Oct. 28, 2020,
noon - 1 p.m.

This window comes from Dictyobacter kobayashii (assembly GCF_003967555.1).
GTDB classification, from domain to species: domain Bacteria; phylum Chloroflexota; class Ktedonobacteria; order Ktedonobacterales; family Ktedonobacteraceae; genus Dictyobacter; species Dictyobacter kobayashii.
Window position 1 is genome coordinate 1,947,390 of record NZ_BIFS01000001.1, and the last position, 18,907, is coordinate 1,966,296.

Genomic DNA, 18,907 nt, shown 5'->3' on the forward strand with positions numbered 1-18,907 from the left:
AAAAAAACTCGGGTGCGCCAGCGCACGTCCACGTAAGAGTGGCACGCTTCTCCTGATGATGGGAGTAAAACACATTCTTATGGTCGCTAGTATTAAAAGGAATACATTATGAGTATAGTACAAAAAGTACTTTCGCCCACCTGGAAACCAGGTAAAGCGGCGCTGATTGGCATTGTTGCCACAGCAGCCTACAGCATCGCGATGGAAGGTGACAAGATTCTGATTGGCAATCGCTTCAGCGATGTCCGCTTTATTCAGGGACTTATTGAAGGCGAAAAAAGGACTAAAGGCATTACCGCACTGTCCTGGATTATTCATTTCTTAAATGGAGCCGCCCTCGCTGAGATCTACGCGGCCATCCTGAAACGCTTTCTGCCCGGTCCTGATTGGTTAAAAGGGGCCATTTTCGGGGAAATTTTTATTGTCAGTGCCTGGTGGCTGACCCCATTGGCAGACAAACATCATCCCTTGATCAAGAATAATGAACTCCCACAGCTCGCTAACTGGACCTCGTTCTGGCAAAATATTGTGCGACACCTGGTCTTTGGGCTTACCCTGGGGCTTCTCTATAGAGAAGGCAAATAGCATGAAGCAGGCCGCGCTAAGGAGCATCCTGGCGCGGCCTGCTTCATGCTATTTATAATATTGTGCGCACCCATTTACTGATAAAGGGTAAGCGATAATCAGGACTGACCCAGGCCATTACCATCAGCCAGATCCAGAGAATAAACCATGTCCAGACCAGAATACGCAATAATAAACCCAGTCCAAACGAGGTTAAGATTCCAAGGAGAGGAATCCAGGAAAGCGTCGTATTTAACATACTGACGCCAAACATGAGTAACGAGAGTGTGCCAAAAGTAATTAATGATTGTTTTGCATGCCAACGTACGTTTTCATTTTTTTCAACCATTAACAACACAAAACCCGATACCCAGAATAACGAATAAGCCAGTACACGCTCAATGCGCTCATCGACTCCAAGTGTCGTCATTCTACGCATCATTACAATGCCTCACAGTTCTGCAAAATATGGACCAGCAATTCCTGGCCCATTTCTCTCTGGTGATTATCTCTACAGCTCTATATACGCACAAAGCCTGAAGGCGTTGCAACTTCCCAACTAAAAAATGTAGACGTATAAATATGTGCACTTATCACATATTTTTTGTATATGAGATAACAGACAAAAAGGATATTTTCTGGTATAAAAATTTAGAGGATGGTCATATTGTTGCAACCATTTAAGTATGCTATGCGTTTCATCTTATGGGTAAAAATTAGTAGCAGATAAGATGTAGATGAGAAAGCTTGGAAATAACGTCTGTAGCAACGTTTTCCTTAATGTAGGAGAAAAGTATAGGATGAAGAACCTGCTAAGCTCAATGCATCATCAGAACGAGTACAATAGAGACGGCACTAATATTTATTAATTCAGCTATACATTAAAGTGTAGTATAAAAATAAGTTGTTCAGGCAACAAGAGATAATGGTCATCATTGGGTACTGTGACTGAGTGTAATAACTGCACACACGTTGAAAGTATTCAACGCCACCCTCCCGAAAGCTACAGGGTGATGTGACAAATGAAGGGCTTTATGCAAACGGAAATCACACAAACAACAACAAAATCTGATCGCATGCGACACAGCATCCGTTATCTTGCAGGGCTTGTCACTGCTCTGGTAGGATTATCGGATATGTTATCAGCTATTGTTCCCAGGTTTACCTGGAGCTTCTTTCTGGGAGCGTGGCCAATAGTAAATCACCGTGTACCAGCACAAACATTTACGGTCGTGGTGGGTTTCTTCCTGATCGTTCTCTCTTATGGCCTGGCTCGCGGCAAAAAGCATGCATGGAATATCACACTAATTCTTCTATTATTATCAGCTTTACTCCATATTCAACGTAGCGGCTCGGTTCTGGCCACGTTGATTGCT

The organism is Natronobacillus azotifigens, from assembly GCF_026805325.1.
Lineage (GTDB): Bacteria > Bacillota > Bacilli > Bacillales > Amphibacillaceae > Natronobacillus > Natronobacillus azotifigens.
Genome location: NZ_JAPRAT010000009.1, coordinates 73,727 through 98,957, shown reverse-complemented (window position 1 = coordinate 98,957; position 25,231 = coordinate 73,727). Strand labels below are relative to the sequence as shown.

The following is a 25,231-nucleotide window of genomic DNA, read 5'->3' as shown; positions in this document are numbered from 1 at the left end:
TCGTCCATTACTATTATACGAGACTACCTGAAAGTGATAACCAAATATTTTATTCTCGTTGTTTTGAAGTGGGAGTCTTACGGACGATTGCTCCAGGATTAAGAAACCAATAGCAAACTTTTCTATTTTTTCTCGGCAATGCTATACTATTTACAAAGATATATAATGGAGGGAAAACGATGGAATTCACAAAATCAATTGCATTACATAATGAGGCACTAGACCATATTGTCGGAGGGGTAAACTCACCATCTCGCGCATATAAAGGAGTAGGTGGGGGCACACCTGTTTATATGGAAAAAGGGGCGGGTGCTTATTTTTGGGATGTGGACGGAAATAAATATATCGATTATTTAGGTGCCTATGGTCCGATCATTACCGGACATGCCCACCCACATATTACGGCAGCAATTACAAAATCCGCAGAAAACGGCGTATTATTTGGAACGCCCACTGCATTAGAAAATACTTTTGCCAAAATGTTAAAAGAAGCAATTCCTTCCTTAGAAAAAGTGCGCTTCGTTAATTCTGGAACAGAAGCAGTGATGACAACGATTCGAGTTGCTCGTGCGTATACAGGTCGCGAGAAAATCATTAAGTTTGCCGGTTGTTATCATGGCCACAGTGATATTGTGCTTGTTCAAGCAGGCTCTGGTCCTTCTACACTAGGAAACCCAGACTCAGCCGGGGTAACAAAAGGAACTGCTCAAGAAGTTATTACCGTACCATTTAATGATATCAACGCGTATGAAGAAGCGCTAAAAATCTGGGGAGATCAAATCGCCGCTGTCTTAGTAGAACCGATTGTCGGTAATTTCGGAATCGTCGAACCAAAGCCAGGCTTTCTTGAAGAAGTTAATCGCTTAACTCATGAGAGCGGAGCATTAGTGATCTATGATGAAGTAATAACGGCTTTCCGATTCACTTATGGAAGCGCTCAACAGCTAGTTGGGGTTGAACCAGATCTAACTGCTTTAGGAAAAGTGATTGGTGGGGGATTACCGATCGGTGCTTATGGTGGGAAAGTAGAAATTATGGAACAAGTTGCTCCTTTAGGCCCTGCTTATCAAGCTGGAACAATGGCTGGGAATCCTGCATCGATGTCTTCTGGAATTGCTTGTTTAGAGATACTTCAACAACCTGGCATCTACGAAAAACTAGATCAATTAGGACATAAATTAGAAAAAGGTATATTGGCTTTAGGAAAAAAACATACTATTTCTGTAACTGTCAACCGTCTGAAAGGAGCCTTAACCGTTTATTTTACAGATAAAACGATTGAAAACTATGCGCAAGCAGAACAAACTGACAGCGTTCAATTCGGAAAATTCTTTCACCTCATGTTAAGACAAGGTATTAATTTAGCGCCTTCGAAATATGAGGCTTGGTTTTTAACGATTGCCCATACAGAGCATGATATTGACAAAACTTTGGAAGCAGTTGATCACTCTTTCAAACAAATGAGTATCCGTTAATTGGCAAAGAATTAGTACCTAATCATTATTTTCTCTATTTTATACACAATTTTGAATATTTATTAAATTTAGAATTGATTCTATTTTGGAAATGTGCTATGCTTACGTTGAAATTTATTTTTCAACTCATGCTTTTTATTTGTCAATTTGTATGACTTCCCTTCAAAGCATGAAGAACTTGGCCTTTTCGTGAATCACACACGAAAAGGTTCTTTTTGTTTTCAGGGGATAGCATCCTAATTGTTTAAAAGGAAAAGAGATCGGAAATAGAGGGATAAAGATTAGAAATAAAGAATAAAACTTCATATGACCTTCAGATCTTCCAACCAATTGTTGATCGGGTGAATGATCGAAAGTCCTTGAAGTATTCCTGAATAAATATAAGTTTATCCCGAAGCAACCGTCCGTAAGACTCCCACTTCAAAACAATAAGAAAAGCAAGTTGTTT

Tong Zhou: Array-based seismic waveform coherency measurement, simulation, and application in evaluating back-projections Array-based seismic source imaging methods, e.g., back-projections, are routinely applied to the large earthquake investigation and earthquake hazard assessment. The back projection (BP) method locates the high frequency energy radiators in the fault region with the alignment and stacking of the coherent seismic phases, which represents the fault rupturing process. However, what the BP radiators actually images is still under debate, along with the accuracy and resolution of the BPs, especially when waveform complexity presents. Two candidates that are sensitive to BPs include the slip acceleration and the rupture speed change. To test the BP methods and distinguish what fault properties the BP most sensitive to, we need to simulate the real incoherency waveforms. In this work, we first measure the coherence fluctuation with time, frequency and interstation distance in an array with moderate size earthquakes which are supposed to be treated as point sources at teleseismic distance. Then we propose two methods: (1) multiple plane waves and (2) multiple Born scatterers to fit the fluctuation of coherence statistically. Such semi-analytical methods capture the statistical features of the incoherent coda waves, and save significant computation time compared to numerical simulations. With this method, we are able to test the resolvability of various issues including earthquake nucleation, bilateral propagation, fault jumping, supershear transition, etc. and evolve the methods for improving BP images, e.g., slowness calibration, artifacts mitigation, and even to build possible relationships between asperity sizes and coherence fluctuations. /////////////////////////////////////////////////////////////////////////////////////////////////////////////////////////////////////////////////////////////// Erik Weidner: Radial Anisotropy in the Indian Ocean from Higher Mode Surface Waves and a Hierarchical Transdismensional Approach A fully non-linear transdimensional hierarchical Markov Chain Monte Carlo approach was developed and applied to fundamental and higher mode Love and Rayleigh wave dispersion data to constrain radial anisotropy in the Indian Ocean. We obtained three-dimensional tomographic models of shear-wave velocity and anisotropy with quantitative uncertainties down to the mantle transition zone. We compared these models to results from regularized linear inversions of the same data set obtained with and without prior constraints on 410- and 660-discontinuities topography. We found that the undulations of these discontinuities had little effect on the resulting models. We also compared results from non-linear joint and separate inversions of Love and Rayleigh waves and tested the effect of depth parametrization on the models.